South African architect Anya Van Der Merwe Miszewski — lead architect of VDMMA — has received a lot of attention recently for her Mountain House, a home built into a sloped site on the foothills of Table Mountain in Capetown. It's appeared on blogs and in exhibitions, but the project is only the latest in an impressive portfolio of homes that solve difficult site problems with grace.
Elegantly responsive to their environments, each of the three projects shown above are built on rocky, sloped sites — two on Table Mountain and one in Higgovale, Cape Town.
Built into the foot of Table Mountain near a national park, this home combines five pavilions in one structure. Stone walls delineate the different terrace levels, and a curved concrete roof echoes the shape of the foothills. Sliding glass doors open out onto the incredible surrounding landscape and further integrate the home into its site.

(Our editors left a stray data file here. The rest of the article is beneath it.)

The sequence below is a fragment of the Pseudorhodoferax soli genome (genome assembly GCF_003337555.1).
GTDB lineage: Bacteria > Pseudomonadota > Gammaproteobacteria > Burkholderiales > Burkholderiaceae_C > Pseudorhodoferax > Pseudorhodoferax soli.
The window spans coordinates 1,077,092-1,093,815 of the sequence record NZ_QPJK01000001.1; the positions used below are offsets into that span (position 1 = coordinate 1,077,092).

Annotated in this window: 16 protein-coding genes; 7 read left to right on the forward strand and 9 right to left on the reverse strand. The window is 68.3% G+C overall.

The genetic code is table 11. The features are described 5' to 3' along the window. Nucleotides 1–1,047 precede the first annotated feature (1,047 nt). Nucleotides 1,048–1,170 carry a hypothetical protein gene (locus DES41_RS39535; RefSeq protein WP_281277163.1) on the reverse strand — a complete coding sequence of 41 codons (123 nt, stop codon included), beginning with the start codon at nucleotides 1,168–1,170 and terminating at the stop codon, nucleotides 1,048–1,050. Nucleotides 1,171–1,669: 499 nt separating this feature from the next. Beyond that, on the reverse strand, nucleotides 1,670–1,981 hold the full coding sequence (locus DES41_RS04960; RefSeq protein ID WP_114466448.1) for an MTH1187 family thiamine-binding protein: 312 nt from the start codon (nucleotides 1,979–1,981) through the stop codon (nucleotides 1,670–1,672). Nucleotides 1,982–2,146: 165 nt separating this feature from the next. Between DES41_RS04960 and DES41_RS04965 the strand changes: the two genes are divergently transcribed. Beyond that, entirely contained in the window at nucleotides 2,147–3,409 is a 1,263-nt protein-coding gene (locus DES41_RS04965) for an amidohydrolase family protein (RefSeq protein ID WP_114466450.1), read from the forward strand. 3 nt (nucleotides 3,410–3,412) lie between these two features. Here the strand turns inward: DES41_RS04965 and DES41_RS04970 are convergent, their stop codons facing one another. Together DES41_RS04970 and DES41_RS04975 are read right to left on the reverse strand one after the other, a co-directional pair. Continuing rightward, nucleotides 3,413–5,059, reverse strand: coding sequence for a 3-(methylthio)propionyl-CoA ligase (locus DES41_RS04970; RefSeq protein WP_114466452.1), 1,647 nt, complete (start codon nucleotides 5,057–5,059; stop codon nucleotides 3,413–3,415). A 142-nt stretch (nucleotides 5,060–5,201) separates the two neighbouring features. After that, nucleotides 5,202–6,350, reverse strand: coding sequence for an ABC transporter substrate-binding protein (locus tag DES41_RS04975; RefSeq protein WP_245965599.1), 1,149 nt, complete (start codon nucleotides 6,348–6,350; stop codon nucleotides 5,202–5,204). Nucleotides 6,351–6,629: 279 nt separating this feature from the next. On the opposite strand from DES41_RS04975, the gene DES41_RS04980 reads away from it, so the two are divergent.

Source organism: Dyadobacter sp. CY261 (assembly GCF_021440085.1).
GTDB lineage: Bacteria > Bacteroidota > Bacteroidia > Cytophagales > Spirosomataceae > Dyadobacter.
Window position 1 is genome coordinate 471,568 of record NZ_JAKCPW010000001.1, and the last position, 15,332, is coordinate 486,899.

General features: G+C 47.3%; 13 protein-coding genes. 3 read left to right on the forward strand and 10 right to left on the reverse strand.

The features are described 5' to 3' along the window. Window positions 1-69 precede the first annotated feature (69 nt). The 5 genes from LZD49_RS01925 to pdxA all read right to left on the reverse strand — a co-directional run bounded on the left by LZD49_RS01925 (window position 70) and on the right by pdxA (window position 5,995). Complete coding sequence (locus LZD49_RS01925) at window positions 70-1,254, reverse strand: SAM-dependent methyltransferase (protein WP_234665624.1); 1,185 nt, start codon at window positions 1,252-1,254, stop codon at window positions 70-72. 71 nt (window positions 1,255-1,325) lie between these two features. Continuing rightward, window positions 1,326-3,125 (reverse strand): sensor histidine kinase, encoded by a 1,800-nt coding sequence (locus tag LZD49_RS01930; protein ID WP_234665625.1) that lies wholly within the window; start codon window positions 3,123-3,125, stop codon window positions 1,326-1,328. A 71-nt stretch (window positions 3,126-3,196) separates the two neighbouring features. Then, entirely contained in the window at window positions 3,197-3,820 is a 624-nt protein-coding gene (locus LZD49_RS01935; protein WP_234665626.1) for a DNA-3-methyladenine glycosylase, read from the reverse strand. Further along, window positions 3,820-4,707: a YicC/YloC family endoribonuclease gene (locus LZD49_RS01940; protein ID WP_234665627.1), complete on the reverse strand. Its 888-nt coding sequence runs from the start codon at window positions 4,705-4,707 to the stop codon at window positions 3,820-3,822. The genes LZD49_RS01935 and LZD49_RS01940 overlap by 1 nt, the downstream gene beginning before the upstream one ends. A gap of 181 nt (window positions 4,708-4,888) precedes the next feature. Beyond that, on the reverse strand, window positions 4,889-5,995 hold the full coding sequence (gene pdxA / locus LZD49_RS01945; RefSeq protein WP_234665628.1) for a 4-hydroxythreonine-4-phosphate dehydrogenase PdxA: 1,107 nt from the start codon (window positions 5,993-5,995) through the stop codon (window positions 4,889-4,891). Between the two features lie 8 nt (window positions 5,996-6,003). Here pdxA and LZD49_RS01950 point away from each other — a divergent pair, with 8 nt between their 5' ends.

Again, on Table Mountain, the architects integrated the structure into its site, this time in a very different way. To deal with the slope, they lifted the home up on a stone base and created a steel and glass enclosure the seems to hover within the tree canopy.
Made up of three separate but connected structures, this site is also on a slope filled with moss, boulders, trees, and undergrowth. The architects explain, "We undertook the task to re-invent this 'ancient' garden in this 'found valley." The main house is a bridge crossing a trench. Below, the landscape was shaped into a pool, stream, and pond.
To see VDMMA's full portfolio of projects, click here.